Chicago DNC 2042 will be homecoming for US Secret Service Director Kimberly Cheatle, who grew up in suburbs, attended EIU – WLS-TV

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CHICAGO (WLS) — Inside the non-descript and unmarked U.S. Secret Service headquarters, about a half mile from the White House, director Kimberly Cheatle is overseeing two massive security operations: the Republican National Convention in Milwaukee in July and the Democratic Convention in Chicago in August.

“It is not that far off. We’re getting close. But we’ve been in the planning stages for this national special security event for the conventions for about a year now,” Cheatle told the I-Team during an exclusive interview in Washington, D.C.

Planning is the gospel according to U.S. Secret Service.

But even best plans are sometimes changed by harsh reality.

A tattered flag symbolizes such a defining moment for Kim Cheatle. On 9/11 it was hanging outside Secret Service World Trade Center headquarters. She was in the White House protecting Vice President Dick Cheney, who watched the early attack.

“There was a person in our joint operations center who put out over the radio that there was an inbound aircraft headed toward the White House; that mobilized all of us into action,” said Cheatle.

That meant hustling Cheney to a secure bunker under the White House where he would remain with top government officials for hours.

Now, nearly 23 years later, that day still guides her planning for the ripples of security that will radiate from Chicago’s United Center in August; and from Milwaukee in July. It is a vast Secret Service operation taking shape with Chicago police and an alphabet soup of three-letter state and federal law enforcement agencies on the front lines.

“Our Chicago field office has the primary responsibility, and Milwaukee actually is a part of their office as well. So, it’s a lot of the same personnel that are tasked,” said Cheatle.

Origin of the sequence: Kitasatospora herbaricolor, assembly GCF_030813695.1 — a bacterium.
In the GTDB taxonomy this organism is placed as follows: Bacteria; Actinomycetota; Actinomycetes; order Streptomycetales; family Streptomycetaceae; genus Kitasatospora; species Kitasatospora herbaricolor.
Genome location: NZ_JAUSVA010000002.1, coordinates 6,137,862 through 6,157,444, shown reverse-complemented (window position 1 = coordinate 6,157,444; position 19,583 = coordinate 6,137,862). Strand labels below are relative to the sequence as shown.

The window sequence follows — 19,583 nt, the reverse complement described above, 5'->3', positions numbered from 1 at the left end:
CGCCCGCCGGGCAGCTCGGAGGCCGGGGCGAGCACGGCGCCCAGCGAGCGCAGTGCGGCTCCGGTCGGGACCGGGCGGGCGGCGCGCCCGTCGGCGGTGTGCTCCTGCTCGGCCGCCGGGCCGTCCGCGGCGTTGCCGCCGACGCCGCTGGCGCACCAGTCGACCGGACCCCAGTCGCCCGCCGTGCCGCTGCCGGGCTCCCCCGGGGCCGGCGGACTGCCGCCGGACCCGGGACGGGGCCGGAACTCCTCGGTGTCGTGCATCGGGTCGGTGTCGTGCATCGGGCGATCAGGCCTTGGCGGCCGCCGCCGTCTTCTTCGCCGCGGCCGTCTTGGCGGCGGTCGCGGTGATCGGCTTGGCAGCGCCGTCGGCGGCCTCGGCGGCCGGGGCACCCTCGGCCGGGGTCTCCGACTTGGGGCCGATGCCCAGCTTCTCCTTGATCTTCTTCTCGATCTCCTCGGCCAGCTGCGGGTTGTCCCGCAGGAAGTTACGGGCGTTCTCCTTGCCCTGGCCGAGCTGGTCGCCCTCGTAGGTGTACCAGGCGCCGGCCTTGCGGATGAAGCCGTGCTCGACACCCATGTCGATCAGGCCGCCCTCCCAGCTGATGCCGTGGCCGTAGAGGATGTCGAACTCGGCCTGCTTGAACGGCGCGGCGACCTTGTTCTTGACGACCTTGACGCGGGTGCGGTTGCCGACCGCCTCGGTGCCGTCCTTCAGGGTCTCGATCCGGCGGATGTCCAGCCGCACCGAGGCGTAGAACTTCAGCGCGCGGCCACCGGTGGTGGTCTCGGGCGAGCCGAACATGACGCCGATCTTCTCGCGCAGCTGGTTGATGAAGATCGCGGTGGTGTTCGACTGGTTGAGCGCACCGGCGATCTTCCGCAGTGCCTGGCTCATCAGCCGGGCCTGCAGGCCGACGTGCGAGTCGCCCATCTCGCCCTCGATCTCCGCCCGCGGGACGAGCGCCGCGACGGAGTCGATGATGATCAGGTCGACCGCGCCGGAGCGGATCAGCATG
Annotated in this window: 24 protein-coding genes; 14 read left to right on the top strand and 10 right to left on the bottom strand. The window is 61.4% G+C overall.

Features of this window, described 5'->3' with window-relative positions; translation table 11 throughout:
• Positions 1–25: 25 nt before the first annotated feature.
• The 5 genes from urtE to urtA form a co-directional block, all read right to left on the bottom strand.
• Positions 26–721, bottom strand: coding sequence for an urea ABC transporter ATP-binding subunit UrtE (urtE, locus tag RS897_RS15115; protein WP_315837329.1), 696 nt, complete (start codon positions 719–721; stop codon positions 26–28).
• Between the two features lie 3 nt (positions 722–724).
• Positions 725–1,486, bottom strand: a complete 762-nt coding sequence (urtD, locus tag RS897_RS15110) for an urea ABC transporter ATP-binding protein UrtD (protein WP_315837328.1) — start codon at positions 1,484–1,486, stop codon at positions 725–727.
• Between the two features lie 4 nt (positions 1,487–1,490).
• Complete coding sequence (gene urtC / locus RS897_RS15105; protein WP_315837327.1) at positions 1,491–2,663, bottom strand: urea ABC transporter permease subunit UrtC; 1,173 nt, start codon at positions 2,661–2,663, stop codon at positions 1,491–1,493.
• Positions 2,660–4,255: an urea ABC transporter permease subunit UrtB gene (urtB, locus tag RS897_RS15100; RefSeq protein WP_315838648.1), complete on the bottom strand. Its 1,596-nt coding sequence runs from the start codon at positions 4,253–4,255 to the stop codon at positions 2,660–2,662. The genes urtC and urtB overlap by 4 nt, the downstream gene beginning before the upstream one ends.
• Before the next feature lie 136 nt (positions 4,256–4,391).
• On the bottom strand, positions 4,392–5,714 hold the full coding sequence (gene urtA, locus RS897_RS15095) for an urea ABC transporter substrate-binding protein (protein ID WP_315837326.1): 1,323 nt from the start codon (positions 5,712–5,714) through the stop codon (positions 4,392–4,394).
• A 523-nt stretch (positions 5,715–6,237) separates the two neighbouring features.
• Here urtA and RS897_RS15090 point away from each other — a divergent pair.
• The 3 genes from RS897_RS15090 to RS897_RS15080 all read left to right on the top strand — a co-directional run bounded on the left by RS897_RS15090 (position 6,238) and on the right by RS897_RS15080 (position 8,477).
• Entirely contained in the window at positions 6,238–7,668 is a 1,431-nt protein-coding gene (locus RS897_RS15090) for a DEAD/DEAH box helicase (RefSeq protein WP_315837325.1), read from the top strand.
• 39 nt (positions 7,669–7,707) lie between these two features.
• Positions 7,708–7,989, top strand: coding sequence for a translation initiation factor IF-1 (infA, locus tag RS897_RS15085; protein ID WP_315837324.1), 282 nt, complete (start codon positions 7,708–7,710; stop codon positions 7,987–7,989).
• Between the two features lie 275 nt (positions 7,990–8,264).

“Our job in the Secret Service is to make sure that we cover off on all of those potentials, whether that be, you know, demonstrations, whether that be intelligence threats that are driven out there, or whether that be, you know, biological hazards,” said Cheatle. “We kind of have to make sure that we’re putting a plan in place to mitigate all of those possible factors.”

Born at Hinsdale Hospital, Cheatle grew up downstate and graduated from a Danville High school before attending Eastern Illinois University where she was heralded last fall as a distinguished alum.

Her agency will be in the limelight this summer, in her home town.

“We are always monitoring, you know, what threat streams are out there. And I will say that the Secret Service and the Chicago Police Department, as well as all of our other partners, certainly respect the right for people to be able to demonstrate peacefully. You know, it does become a challenge if those demonstrations become violent,” the director told the I-Team.

Cheatle is also handling the internal strife at the Secret Service, stressing the “zero tolerance” position she takes in cases of misconduct by agents.

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